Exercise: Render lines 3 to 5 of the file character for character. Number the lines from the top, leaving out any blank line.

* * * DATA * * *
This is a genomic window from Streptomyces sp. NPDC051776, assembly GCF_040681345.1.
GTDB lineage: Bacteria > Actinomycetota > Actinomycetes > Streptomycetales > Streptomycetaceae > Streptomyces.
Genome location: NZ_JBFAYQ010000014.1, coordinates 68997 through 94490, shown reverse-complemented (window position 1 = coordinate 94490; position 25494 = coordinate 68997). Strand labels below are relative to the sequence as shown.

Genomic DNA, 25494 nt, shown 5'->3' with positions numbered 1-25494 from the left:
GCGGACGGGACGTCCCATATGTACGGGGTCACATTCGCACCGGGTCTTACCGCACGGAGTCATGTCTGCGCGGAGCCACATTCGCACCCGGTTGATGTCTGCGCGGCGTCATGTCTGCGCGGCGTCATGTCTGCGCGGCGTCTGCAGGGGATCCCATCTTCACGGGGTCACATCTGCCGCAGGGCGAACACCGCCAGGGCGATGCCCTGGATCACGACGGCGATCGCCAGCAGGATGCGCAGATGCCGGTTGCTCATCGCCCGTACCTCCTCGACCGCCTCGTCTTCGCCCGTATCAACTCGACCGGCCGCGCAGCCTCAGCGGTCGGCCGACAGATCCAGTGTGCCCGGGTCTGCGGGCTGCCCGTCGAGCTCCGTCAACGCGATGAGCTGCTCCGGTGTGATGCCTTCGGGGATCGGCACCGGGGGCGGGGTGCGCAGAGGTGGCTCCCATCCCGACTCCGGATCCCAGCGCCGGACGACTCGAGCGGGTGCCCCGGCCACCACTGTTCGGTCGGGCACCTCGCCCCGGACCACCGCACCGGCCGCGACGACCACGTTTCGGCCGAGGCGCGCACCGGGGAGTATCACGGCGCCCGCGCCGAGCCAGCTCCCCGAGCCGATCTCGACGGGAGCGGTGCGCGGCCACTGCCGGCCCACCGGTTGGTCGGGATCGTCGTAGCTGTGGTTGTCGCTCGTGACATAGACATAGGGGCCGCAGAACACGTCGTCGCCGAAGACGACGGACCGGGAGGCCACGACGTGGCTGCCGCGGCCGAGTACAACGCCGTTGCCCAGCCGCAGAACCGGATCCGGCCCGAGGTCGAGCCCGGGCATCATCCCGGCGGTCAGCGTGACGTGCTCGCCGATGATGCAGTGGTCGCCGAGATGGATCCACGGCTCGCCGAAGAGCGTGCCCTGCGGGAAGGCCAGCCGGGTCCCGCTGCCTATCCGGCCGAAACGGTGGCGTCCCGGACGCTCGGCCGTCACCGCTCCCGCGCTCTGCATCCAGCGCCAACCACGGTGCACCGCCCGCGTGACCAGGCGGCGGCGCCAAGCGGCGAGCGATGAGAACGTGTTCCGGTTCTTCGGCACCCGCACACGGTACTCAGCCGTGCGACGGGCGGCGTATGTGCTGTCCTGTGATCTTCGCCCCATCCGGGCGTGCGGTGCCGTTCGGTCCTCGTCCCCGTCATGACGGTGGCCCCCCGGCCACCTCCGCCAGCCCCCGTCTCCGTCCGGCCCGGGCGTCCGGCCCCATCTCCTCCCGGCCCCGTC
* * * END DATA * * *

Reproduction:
Genome location: NZ_JBFAYQ010000014.1, coordinates 68997 through 94490, shown reverse-complemented (window position 1 = coordinate 94490; position 25494 = coordinate 68997). Strand labels below are relative to the sequence as shown.

Genomic DNA, 25494 nt, shown 5'->3' with positions numbered 1-25494 from the left:
GCGGACGGGACGTCCCATATGTACGGGGTCACATTCGCACCGGGTCTTACCGCACGGAGTCATGTCTGCGCGGAGCCACATTCGCACCCGGTTGATGTCTGCGCGGCGTCATGTCTGCGCGGCGTCATGTCTGCGCGGCGTCTGCAGGGGATCCCATCTTCACGGGGTCACATCTGCCGCAGGGCGAACACCGCCAGGGCGATGCCCTGGATCACGACGGCGATCGCCAGCAGGATGCGCAGATGCCGGTTGCTCATCGCCCGTACCTCCTCGACCGCCTCGTCTTCGCCCGTATCAACTCGACCGGCCGCGCAGCCTCAGCGGTCGGCCGACAGATCCAGTGTGCCCGGGTCTGCGGGCTGCCCGTCGAGCTCCGTCAACGCGATGAGCTGCTCCGGTGTGATGCCTTCGGGGATCGGCACCGGGGGCGGGGTGCGCAGAGGTGGCTCCCATCCCGACTCCGGATCCCAGCGCCGGACGACTCGAGCGGGTGCCCCGGCCACCACTGTTCGGTCGGGCACCTCGCCCCGGACCACCGCACCGGCCGCGACGACCACGTTTCGGCCGAGGCGCGCACCGGGGAGTATCACGGCGCCCGCGCCGAGCCAGCTCCCCGAGCCGATCTCGACGGGAGCGGTGCGCGGCCACTGCCGGCCCACCGGTTGGTCGGGATCGTCGTAGCTGTGGTTGTCGCTCGTGACATAGACATAGGGGCCGCAGAACACGTCGTCGCCGAAGACGACGGACCGGGAGGCCACGACGTGGCTGCCGCGGCCGAGTACAACGCCGTTGCCCAGCCGCAGAACCGGATCCGGCCCGAGGTCGAGCCCGGGCATCATCCCGGCGGTCAGCGTGACGTGCTCGCCGATGATGCAGTGGTCGCCGAGATGGATCCACGGCTCGCCGAAGAGCGTGCCCTGCGGGAAGGCCAGCCGGGTCCCGCTGCCTATCCGGCCGAAACGGTGGCGTCCCGGACGCTCGGCCGTCACCGCTCCCGCGCTCTGCATCCAGCGCCAACCACGGTGCACCGCCCGCGTGACCAGGCGGCGGCGCCAAGCGGCGAGCGATGAGAACGTGTTCCGGTTCTTCGGCACCCGCACACGGTACTCAGCCGTGCGACGGGCGGCGTATGTGCTGTCCTGTGATCTTCGCCCCATCCGGGCGTGCGGTGCCGTTCGGTCCTCGTCCCCGTCATGACGGTGGCCCCCCGGCCACCTCCGCCAGCCCCCGTCTCCGTCCGGCCCGGGCGTCCGGCCCCATCTCCTCCCGGCCCCGTC